MATH SOLVE

3 months ago

Q:
# Calamity Jane goes to the bank to make a withdrawal, and is equally likely to find 0 or 1 customers ahead of her. The service time of the customer ahead, if present, is exponentially distributed with parameter λ. What is the CDF of Jane’s waiting time?

Accepted Solution

A:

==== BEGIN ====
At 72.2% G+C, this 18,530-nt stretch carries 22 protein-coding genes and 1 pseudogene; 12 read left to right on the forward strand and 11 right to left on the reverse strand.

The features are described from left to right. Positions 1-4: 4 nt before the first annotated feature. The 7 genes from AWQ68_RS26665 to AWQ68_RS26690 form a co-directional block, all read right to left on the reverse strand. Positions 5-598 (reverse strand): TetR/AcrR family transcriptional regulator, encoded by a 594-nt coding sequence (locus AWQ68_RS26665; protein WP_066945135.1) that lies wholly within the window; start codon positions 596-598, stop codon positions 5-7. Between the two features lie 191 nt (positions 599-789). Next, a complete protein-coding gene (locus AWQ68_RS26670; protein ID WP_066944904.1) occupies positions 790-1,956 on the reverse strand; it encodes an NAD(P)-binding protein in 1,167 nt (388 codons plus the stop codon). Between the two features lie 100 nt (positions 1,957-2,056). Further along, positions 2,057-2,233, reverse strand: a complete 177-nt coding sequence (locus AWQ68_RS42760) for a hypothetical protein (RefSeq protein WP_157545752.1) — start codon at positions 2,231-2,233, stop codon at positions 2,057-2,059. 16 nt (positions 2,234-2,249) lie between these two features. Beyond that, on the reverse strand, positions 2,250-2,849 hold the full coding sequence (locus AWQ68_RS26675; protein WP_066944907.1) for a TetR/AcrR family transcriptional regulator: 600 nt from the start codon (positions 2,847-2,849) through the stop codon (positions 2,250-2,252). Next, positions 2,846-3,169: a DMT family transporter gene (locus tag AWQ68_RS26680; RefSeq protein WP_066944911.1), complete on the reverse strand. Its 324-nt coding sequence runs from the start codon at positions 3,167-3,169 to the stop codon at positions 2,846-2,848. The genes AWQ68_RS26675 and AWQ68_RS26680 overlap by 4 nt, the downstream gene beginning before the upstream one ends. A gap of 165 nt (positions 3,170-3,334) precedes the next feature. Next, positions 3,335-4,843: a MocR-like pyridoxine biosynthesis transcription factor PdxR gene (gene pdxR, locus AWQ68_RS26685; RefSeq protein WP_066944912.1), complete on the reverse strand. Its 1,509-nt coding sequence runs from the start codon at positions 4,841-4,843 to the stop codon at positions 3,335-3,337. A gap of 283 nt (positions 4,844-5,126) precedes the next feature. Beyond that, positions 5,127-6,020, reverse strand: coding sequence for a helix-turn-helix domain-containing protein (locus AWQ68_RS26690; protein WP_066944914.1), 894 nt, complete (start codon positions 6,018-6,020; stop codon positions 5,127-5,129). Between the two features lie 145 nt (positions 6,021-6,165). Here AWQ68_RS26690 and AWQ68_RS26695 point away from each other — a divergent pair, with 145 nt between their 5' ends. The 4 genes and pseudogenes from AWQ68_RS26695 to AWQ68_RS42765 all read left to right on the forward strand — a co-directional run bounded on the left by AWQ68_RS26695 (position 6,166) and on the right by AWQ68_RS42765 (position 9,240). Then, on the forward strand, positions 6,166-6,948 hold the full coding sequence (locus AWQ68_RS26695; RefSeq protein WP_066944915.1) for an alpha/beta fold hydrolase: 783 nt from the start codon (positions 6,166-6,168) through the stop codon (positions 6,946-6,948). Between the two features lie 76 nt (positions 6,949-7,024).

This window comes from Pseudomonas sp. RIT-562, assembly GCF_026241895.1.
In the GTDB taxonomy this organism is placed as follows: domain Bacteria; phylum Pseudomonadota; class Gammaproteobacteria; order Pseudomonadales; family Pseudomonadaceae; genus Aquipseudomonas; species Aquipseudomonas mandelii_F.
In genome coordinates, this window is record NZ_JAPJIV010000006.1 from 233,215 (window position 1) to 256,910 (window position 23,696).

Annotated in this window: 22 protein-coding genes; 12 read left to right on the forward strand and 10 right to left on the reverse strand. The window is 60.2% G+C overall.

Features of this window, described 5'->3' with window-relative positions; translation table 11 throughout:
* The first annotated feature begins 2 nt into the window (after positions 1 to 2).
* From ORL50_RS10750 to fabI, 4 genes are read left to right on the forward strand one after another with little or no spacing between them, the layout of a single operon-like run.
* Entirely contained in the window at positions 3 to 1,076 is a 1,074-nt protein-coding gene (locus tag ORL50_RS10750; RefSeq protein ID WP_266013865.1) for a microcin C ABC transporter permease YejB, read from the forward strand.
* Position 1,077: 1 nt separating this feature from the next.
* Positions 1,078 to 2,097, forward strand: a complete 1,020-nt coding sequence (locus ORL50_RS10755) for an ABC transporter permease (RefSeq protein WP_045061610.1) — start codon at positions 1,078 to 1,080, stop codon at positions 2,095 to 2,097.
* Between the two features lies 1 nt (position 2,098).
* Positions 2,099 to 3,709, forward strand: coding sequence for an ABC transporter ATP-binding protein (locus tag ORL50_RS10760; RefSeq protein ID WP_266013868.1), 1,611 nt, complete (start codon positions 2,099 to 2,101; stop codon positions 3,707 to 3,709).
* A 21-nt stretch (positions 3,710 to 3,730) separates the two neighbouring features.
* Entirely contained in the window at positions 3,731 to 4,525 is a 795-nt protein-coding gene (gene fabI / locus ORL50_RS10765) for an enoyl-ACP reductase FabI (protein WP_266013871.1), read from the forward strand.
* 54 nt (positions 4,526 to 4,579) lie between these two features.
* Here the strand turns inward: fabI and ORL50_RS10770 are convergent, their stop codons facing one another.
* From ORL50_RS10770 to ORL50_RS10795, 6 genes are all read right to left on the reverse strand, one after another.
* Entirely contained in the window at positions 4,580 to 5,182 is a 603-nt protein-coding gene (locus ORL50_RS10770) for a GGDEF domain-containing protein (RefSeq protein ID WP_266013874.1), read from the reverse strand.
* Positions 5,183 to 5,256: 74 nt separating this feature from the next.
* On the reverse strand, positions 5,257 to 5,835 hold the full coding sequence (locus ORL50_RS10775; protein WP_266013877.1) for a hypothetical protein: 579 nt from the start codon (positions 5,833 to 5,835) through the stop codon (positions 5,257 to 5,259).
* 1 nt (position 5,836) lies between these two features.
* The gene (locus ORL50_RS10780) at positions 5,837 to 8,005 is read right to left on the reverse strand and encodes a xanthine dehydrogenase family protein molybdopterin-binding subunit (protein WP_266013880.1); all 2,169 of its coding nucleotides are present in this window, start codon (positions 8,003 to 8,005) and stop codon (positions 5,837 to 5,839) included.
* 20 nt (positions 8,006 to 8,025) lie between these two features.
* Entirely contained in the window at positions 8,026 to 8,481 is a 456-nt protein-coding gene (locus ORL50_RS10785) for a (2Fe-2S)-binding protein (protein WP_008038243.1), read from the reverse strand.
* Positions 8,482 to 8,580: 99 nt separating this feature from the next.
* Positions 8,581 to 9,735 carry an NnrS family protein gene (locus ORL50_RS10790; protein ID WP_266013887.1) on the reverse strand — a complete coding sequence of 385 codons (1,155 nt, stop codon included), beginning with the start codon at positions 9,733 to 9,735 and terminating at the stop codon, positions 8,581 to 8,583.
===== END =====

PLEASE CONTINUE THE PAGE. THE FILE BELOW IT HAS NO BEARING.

Answer:[tex]F_{T}(t)=\frac{1}{2} +\frac{1}{2}(1-e^{-\lambda t})[/tex]Step-by-step explanation:The cumulative distribution function (CDF) F(x),"describes the probability that a random variableX with a given probability distribution will be found at a value less than or equal to x".The exponential distribution is "the probability distribution of the time between events in a Poisson process (a process in which events occur continuously and independently at a constant average rate). It is a particular case of the gamma distribution". The probability density function is given by:[tex]P(X=x)=\lambda e^{-\lambda x}[/tex]We are interested on the cumulative distribution function (CDF) of Jane’s waiting time. Let T the random variable that represent the Jane’s waiting time, and t possible value for the random variable T.For [tex]t\geq 0[/tex] the CDF for the waiting time is given by:[tex]F_{T}(t) =P(T\leq t)[/tex]For this case we can use the total rule of probability and the conidtional probability. We have two options, find 0 or 1 customer ahead of Jane, and for each option we have one possibility in order to find the CDF, like this:[tex]F_{T}(t)=P(T\leq t|0 customers)P(0 customers)+ P(T\leq t|1 customers)P(1 customers)[/tex] On this case the probability that we need to wait if we have o customers ahead is [tex]P(T\leq t|0 customers)=1[/tex] since if we don't have a customer ahead, so on this case Jane will not wait. And assuming that the probability of find 0 or 1 customers ahead of Jane is equal we have [tex]P(0 customers)=P(1 customers)=\frac{1}{2}[/tex]. And replacing we have:[tex]F_{T}(t)=\frac{1}{2} +\frac{1}{2}\int_{0}^{t} \lambda e^{-\lambda \tau} d\tau = \frac{1}{2}+\frac{1}{2}[-e^{-\lambda t}+e^{-\lambda 0}]= \frac{1}{2} +\frac{1}{2}(1-e^{-\lambda t})[/tex]